Under a government run welfare system, you either milk the welfare state for what it’s got, or you’re the one being milked by the welfare state. The future consists of the next Centrelink cheque or the next financial year. Think like that in an Indian household and you’ll get a clip around the ears from your elders and youngers.
Another interesting idea HMT proposes is that having longer time horizons will make you richer. If you can handle the idea of wealth being enjoyed well in the future, you can take more risks and handle more downturns.
There’s a reward for being patient. Investing for your children’s benefit could imply higher returns than investing for your own benefit. But it’s pretty hard to set up a family structure with that much trust.
Here in Australia, all these trends are working against you. Time horizons are growing shorter as the baby boomers retire. People are realising how much at risk their savings are in the stock market. They realise their existing savings won’t last through retirement, so they’ll be dependent on the government. And they don’t have enough safer assets, as the poor Super fund performance showed.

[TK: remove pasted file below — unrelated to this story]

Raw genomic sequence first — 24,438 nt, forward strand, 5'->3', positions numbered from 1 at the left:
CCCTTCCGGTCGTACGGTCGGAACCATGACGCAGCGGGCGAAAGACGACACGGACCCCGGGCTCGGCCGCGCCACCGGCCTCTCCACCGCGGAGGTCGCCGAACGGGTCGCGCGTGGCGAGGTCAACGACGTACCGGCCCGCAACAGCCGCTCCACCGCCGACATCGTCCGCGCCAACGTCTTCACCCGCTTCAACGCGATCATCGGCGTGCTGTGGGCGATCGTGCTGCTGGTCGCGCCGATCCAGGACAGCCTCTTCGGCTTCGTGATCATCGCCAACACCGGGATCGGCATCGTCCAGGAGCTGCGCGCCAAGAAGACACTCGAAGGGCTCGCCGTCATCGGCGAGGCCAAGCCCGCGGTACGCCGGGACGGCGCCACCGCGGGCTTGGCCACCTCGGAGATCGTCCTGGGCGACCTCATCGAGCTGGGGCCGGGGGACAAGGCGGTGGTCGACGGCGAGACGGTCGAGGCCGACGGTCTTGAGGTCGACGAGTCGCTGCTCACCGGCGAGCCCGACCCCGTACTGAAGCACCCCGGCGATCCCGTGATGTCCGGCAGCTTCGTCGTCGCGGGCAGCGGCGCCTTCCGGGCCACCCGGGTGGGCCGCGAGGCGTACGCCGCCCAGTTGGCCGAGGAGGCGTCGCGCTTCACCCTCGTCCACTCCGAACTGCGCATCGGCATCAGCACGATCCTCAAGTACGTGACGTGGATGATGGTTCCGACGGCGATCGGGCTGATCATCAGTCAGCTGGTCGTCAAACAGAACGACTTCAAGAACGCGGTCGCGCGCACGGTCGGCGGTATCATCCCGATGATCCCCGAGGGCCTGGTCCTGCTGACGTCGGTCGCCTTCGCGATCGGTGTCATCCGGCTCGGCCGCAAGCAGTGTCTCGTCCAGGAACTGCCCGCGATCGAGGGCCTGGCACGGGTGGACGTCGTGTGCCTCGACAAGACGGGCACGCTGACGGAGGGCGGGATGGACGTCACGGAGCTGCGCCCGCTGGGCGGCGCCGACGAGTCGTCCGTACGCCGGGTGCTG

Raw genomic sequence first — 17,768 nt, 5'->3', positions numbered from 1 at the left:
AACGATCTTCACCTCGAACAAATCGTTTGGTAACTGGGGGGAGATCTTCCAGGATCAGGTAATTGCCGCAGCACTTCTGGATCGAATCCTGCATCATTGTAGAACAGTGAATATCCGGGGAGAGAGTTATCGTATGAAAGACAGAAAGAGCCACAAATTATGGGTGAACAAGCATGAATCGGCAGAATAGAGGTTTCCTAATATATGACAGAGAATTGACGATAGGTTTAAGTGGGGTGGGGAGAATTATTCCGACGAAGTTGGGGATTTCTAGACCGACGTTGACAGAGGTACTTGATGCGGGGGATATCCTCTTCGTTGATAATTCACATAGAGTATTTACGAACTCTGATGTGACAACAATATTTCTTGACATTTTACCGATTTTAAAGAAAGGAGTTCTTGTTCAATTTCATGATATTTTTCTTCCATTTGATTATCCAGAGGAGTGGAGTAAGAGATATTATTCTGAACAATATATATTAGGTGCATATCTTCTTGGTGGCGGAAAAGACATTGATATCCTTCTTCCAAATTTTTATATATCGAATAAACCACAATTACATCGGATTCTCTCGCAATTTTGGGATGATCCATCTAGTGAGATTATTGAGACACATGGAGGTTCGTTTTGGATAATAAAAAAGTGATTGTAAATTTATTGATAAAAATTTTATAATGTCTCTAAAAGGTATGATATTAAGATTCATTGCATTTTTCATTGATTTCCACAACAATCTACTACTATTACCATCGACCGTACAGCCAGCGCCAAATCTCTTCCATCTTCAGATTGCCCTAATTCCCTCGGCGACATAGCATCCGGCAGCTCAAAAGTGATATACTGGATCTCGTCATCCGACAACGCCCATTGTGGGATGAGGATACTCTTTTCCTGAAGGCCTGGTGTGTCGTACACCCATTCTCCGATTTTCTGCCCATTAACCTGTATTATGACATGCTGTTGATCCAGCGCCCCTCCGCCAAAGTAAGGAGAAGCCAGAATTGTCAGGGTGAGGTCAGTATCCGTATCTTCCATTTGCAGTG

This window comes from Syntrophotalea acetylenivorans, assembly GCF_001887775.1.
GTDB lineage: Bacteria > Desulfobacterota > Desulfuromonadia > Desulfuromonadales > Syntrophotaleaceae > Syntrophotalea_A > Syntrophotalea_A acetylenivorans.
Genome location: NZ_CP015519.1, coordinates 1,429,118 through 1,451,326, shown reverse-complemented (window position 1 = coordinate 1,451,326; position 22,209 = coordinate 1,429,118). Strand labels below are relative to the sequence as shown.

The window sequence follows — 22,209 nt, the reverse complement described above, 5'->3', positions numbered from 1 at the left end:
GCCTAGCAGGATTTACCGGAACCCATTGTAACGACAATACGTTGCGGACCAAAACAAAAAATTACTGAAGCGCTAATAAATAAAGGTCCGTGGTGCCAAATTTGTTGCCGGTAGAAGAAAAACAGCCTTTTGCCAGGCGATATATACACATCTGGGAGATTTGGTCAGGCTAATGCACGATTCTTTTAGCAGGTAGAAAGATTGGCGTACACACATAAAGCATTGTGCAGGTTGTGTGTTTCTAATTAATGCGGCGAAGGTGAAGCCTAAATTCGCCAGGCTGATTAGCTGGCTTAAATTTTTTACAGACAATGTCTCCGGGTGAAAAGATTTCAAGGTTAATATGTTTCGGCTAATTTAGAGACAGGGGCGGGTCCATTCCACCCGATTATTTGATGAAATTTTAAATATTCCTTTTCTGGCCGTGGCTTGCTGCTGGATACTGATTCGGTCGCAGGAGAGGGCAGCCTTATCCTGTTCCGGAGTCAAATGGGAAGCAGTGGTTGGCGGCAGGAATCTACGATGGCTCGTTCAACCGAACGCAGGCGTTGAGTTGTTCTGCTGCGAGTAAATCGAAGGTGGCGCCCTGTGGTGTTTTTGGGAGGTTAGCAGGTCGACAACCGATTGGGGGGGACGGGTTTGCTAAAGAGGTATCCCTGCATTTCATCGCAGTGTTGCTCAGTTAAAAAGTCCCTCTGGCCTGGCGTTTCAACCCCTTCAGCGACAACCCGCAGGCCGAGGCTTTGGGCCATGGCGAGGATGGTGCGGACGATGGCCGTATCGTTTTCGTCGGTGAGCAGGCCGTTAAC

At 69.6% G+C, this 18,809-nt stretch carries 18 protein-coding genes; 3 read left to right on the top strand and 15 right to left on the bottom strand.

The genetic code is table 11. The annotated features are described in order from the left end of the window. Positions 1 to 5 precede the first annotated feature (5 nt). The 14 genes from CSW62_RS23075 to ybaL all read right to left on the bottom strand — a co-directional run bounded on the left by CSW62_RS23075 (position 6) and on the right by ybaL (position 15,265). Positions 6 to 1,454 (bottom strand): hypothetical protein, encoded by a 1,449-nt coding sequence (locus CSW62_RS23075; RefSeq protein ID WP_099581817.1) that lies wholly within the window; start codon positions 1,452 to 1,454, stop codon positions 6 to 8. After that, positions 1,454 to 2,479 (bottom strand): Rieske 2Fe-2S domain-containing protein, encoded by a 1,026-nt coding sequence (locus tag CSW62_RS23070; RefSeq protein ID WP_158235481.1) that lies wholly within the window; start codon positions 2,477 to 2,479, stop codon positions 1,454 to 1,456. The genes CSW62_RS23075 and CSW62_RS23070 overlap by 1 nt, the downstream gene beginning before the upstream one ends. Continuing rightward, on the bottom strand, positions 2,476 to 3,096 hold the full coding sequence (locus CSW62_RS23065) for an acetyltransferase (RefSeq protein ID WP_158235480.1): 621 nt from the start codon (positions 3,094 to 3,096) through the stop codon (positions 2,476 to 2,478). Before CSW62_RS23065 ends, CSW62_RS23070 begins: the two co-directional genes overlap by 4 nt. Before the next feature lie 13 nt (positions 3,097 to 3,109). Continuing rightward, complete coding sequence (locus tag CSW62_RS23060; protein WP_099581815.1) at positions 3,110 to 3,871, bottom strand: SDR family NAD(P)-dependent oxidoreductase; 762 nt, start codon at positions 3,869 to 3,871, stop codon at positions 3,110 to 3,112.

It’s difficult to know whether you should get ahead of the curve and buy safe fixed payout investments, or continue risking it in the stock market. Tomorrow, I’ll reveal how to combine the two.
for Markets and Money
From the Archives…
China’s GDP Growth Ponzi Scheme
19-10-2012 – Greg Canavan
An Australian Property Boom and Bust all at Once
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The Fed’s New Stooge
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Discordian Religious Advice for the Investor
16-10-2012 – Nick Hubble
Electric Cars and Platinum Mines
15-10-2012 – Dan Denning